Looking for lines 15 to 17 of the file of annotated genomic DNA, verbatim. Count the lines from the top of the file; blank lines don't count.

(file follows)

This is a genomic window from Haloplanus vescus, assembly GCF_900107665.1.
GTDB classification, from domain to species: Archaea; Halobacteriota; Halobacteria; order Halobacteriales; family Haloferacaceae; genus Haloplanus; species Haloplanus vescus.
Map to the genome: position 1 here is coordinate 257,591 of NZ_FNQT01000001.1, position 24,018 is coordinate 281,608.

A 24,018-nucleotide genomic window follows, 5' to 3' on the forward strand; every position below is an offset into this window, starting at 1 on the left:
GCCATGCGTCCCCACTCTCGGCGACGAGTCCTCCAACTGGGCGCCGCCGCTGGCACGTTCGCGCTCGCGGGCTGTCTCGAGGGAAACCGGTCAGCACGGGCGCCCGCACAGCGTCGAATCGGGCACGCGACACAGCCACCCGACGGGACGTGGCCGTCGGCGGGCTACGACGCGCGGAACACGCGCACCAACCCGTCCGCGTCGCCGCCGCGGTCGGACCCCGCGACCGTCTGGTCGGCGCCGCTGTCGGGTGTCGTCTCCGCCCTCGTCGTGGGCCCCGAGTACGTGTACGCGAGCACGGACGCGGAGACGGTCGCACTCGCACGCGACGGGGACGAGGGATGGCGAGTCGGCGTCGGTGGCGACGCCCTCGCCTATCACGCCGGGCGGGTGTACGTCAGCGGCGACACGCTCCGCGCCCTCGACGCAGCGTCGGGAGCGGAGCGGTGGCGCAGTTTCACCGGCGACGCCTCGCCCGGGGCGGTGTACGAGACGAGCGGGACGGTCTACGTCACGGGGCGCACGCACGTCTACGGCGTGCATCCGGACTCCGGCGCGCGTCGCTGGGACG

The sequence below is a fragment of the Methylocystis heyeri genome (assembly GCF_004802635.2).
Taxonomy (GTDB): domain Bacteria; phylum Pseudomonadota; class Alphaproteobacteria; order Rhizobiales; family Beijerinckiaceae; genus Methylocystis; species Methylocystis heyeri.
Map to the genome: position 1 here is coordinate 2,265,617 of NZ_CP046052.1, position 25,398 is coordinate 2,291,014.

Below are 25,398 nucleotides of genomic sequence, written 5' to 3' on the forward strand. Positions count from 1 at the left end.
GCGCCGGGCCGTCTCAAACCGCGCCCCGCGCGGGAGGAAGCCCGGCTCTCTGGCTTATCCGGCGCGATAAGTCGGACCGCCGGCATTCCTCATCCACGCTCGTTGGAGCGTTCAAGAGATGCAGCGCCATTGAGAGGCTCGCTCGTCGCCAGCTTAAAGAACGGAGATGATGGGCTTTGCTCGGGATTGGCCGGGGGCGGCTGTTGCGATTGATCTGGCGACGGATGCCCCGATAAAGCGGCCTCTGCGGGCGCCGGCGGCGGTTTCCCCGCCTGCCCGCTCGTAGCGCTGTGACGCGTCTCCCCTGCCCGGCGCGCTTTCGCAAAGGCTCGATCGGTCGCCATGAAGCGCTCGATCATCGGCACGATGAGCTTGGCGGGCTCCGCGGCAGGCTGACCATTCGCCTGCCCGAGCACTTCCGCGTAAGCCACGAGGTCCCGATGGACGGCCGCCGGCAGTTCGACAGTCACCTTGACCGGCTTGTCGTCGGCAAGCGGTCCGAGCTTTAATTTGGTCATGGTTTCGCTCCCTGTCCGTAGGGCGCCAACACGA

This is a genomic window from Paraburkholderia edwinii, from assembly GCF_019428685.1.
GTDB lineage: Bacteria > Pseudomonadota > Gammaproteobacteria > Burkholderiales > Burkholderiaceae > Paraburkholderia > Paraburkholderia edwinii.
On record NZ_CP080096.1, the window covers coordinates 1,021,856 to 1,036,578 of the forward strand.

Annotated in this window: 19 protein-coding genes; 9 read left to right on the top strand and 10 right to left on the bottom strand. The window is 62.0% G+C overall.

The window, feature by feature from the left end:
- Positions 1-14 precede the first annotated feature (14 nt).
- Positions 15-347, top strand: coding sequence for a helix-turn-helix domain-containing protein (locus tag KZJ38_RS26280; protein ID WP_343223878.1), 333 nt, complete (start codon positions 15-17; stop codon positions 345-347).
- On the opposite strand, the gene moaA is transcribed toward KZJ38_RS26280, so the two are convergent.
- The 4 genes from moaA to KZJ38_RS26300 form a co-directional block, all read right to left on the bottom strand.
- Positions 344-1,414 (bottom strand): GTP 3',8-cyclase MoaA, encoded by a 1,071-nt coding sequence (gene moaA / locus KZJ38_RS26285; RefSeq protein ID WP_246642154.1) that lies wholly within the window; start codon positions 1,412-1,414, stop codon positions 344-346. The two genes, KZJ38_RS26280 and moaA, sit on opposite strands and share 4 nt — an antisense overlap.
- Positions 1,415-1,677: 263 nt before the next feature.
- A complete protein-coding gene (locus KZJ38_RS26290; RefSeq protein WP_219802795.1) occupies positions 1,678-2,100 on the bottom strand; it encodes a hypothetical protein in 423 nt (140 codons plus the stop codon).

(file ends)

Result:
The window, feature by feature from the left end:
- Positions 1-14 precede the first annotated feature (14 nt).
- Positions 15-347, top strand: coding sequence for a helix-turn-helix domain-containing protein (locus tag KZJ38_RS26280; protein ID WP_343223878.1), 333 nt, complete (start codon positions 15-17; stop codon positions 345-347).